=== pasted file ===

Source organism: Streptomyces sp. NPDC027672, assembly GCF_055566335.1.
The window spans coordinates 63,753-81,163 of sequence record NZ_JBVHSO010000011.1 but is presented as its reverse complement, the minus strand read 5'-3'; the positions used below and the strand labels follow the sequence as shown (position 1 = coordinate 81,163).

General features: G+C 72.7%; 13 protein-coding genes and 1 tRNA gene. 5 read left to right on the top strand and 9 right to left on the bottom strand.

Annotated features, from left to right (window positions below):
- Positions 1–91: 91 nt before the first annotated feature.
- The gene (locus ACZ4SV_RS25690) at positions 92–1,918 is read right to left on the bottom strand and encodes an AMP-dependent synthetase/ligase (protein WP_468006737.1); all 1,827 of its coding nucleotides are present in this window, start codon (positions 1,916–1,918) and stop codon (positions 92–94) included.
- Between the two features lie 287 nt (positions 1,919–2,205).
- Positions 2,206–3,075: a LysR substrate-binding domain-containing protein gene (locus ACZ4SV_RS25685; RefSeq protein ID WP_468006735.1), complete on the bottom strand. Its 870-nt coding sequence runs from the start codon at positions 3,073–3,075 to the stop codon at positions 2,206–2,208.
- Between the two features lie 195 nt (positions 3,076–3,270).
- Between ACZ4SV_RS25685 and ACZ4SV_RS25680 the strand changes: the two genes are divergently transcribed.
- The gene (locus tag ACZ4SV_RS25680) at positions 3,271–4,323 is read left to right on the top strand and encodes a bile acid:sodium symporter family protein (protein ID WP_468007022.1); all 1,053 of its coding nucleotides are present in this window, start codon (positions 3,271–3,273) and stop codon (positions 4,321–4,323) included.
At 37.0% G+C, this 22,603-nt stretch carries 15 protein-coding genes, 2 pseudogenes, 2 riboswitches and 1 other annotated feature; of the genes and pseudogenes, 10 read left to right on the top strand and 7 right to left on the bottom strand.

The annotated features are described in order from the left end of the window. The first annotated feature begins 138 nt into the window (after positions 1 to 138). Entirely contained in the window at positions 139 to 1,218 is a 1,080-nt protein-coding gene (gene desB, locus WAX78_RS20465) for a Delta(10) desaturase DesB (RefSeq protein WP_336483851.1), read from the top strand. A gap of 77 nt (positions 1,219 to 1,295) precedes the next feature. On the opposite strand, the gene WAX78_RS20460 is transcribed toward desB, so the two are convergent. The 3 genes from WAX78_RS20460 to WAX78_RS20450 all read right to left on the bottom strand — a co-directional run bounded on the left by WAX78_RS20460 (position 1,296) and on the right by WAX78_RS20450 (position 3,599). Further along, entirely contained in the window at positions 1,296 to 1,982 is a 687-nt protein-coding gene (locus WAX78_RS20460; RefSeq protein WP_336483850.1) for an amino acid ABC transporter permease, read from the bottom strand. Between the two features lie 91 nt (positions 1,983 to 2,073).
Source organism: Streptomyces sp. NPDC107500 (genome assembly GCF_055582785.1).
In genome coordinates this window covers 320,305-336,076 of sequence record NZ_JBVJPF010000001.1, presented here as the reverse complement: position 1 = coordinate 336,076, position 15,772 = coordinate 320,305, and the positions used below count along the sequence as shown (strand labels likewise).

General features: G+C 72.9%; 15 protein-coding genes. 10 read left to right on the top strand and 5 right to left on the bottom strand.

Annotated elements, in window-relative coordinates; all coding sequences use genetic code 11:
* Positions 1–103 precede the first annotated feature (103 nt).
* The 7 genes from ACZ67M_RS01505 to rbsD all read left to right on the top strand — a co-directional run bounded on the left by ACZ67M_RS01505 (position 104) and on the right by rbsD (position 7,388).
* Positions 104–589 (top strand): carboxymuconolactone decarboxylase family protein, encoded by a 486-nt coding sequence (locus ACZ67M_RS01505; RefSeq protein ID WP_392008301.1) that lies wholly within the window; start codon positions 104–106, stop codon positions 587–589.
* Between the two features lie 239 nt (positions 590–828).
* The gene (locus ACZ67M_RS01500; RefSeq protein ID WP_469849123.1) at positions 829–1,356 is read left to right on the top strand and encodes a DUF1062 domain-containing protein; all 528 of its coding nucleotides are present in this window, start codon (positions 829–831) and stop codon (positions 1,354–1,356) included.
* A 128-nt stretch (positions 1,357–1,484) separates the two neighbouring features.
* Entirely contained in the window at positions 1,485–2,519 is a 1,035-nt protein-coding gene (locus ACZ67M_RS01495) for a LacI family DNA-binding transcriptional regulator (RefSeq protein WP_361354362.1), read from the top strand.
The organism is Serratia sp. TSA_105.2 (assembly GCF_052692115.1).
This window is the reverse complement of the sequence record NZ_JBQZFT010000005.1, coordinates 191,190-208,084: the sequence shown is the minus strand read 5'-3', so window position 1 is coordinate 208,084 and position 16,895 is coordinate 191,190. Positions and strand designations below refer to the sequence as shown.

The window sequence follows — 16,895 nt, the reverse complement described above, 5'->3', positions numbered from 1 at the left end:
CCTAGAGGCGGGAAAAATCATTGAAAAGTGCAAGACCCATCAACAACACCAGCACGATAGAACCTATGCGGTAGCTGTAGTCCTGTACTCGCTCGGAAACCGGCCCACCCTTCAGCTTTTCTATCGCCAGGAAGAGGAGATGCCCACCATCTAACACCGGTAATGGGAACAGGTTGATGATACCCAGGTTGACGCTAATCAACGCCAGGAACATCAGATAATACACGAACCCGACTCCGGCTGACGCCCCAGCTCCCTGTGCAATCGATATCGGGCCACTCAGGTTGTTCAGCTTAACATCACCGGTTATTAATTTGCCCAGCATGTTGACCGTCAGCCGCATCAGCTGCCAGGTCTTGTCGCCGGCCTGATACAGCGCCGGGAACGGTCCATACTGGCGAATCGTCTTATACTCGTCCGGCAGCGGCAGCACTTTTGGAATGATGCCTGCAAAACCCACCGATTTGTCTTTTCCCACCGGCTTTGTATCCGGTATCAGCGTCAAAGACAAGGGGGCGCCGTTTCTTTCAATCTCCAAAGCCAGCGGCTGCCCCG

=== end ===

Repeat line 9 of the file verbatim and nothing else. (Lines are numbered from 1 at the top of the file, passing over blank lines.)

- Between the two features lie 195 nt (positions 3,076–3,270).